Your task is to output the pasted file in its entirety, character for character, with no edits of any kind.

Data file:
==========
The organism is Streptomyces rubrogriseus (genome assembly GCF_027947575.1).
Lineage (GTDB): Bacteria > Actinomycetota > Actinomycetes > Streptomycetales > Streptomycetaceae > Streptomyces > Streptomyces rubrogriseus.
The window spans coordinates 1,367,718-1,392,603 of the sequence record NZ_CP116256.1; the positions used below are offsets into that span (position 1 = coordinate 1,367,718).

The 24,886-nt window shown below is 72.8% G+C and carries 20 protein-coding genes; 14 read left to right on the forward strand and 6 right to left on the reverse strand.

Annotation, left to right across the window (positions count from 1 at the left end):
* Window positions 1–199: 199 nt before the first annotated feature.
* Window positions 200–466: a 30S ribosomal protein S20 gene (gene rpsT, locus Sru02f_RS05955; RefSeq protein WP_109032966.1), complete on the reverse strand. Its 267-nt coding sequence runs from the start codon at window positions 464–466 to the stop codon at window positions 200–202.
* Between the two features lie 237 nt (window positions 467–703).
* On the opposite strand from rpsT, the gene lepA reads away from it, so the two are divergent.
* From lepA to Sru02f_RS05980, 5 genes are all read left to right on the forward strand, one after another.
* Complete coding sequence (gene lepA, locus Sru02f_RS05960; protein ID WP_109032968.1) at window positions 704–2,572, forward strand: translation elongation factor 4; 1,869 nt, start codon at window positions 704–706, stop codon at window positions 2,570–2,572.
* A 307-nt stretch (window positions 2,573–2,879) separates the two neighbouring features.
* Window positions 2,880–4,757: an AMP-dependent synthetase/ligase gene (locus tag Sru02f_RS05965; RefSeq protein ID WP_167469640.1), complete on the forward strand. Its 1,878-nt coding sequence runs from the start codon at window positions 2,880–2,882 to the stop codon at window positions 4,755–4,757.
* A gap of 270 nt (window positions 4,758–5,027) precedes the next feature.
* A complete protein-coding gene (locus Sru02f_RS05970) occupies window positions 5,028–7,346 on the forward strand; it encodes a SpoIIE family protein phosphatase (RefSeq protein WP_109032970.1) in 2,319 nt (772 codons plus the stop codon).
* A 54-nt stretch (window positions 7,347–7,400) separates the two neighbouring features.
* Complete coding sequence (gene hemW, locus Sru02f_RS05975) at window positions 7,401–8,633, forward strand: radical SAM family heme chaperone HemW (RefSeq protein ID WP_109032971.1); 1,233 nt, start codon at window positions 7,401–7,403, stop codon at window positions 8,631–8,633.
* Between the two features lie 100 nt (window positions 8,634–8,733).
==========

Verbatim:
The organism is Streptomyces rubrogriseus (genome assembly GCF_027947575.1).
Lineage (GTDB): Bacteria > Actinomycetota > Actinomycetes > Streptomycetales > Streptomycetaceae > Streptomyces > Streptomyces rubrogriseus.
The window spans coordinates 1,367,718-1,392,603 of the sequence record NZ_CP116256.1; the positions used below are offsets into that span (position 1 = coordinate 1,367,718).

The 24,886-nt window shown below is 72.8% G+C and carries 20 protein-coding genes; 14 read left to right on the forward strand and 6 right to left on the reverse strand.

Annotation, left to right across the window (positions count from 1 at the left end):
* Window positions 1–199: 199 nt before the first annotated feature.
* Window positions 200–466: a 30S ribosomal protein S20 gene (gene rpsT, locus Sru02f_RS05955; RefSeq protein WP_109032966.1), complete on the reverse strand. Its 267-nt coding sequence runs from the start codon at window positions 464–466 to the stop codon at window positions 200–202.
* Between the two features lie 237 nt (window positions 467–703).
* On the opposite strand from rpsT, the gene lepA reads away from it, so the two are divergent.
* From lepA to Sru02f_RS05980, 5 genes are all read left to right on the forward strand, one after another.
* Complete coding sequence (gene lepA, locus Sru02f_RS05960; protein ID WP_109032968.1) at window positions 704–2,572, forward strand: translation elongation factor 4; 1,869 nt, start codon at window positions 704–706, stop codon at window positions 2,570–2,572.
* A 307-nt stretch (window positions 2,573–2,879) separates the two neighbouring features.
* Window positions 2,880–4,757: an AMP-dependent synthetase/ligase gene (locus tag Sru02f_RS05965; RefSeq protein ID WP_167469640.1), complete on the forward strand. Its 1,878-nt coding sequence runs from the start codon at window positions 2,880–2,882 to the stop codon at window positions 4,755–4,757.
* A gap of 270 nt (window positions 4,758–5,027) precedes the next feature.
* A complete protein-coding gene (locus Sru02f_RS05970) occupies window positions 5,028–7,346 on the forward strand; it encodes a SpoIIE family protein phosphatase (RefSeq protein WP_109032970.1) in 2,319 nt (772 codons plus the stop codon).
* A 54-nt stretch (window positions 7,347–7,400) separates the two neighbouring features.
* Complete coding sequence (gene hemW, locus Sru02f_RS05975) at window positions 7,401–8,633, forward strand: radical SAM family heme chaperone HemW (RefSeq protein ID WP_109032971.1); 1,233 nt, start codon at window positions 7,401–7,403, stop codon at window positions 8,631–8,633.
* Between the two features lie 100 nt (window positions 8,634–8,733).